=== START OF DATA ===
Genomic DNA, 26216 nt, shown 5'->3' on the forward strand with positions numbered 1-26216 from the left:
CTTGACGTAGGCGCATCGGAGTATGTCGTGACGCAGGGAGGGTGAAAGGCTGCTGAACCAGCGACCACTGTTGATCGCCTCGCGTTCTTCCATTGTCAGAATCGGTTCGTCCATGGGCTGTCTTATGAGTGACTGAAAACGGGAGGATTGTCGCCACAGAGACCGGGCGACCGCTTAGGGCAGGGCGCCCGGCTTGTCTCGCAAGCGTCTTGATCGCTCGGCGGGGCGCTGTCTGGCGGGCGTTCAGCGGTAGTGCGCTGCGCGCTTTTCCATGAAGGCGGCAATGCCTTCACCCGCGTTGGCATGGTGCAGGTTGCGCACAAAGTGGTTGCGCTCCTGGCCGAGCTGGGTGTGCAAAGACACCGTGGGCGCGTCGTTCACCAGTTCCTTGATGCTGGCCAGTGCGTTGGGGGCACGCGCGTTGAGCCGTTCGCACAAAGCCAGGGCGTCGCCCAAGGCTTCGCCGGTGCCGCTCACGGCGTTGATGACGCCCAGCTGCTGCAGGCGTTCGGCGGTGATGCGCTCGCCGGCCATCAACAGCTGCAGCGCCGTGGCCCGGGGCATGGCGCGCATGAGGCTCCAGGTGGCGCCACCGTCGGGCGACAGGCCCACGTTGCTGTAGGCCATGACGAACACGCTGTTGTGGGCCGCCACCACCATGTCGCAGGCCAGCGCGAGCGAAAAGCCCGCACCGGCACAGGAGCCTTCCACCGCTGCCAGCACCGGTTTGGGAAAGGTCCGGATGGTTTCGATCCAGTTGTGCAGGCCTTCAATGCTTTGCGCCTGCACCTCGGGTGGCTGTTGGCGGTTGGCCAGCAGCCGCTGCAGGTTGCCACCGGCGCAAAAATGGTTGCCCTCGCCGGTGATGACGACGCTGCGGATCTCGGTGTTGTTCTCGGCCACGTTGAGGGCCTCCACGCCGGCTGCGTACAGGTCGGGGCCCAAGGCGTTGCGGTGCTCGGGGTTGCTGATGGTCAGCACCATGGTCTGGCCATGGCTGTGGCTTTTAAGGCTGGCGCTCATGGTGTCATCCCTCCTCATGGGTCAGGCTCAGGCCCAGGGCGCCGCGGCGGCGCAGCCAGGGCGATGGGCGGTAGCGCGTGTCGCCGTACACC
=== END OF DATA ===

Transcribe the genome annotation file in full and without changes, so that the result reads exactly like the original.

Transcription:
Genomic DNA, 26216 nt, shown 5'->3' on the forward strand with positions numbered 1-26216 from the left:
CTTGACGTAGGCGCATCGGAGTATGTCGTGACGCAGGGAGGGTGAAAGGCTGCTGAACCAGCGACCACTGTTGATCGCCTCGCGTTCTTCCATTGTCAGAATCGGTTCGTCCATGGGCTGTCTTATGAGTGACTGAAAACGGGAGGATTGTCGCCACAGAGACCGGGCGACCGCTTAGGGCAGGGCGCCCGGCTTGTCTCGCAAGCGTCTTGATCGCTCGGCGGGGCGCTGTCTGGCGGGCGTTCAGCGGTAGTGCGCTGCGCGCTTTTCCATGAAGGCGGCAATGCCTTCACCCGCGTTGGCATGGTGCAGGTTGCGCACAAAGTGGTTGCGCTCCTGGCCGAGCTGGGTGTGCAAAGACACCGTGGGCGCGTCGTTCACCAGTTCCTTGATGCTGGCCAGTGCGTTGGGGGCACGCGCGTTGAGCCGTTCGCACAAAGCCAGGGCGTCGCCCAAGGCTTCGCCGGTGCCGCTCACGGCGTTGATGACGCCCAGCTGCTGCAGGCGTTCGGCGGTGATGCGCTCGCCGGCCATCAACAGCTGCAGCGCCGTGGCCCGGGGCATGGCGCGCATGAGGCTCCAGGTGGCGCCACCGTCGGGCGACAGGCCCACGTTGCTGTAGGCCATGACGAACACGCTGTTGTGGGCCGCCACCACCATGTCGCAGGCCAGCGCGAGCGAAAAGCCCGCACCGGCACAGGAGCCTTCCACCGCTGCCAGCACCGGTTTGGGAAAGGTCCGGATGGTTTCGATCCAGTTGTGCAGGCCTTCAATGCTTTGCGCCTGCACCTCGGGTGGCTGTTGGCGGTTGGCCAGCAGCCGCTGCAGGTTGCCACCGGCGCAAAAATGGTTGCCCTCGCCGGTGATGACGACGCTGCGGATCTCGGTGTTGTTCTCGGCCACGTTGAGGGCCTCCACGCCGGCTGCGTACAGGTCGGGGCCCAAGGCGTTGCGGTGCTCGGGGTTGCTGATGGTCAGCACCATGGTCTGGCCATGGCTGTGGCTTTTAAGGCTGGCGCTCATGGTGTCATCCCTCCTCATGGGTCAGGCTCAGGCCCAGGGCGCCGCGGCGGCGCAGCCAGGGCGATGGGCGGTAGCGCGTGTCGCCGTACACC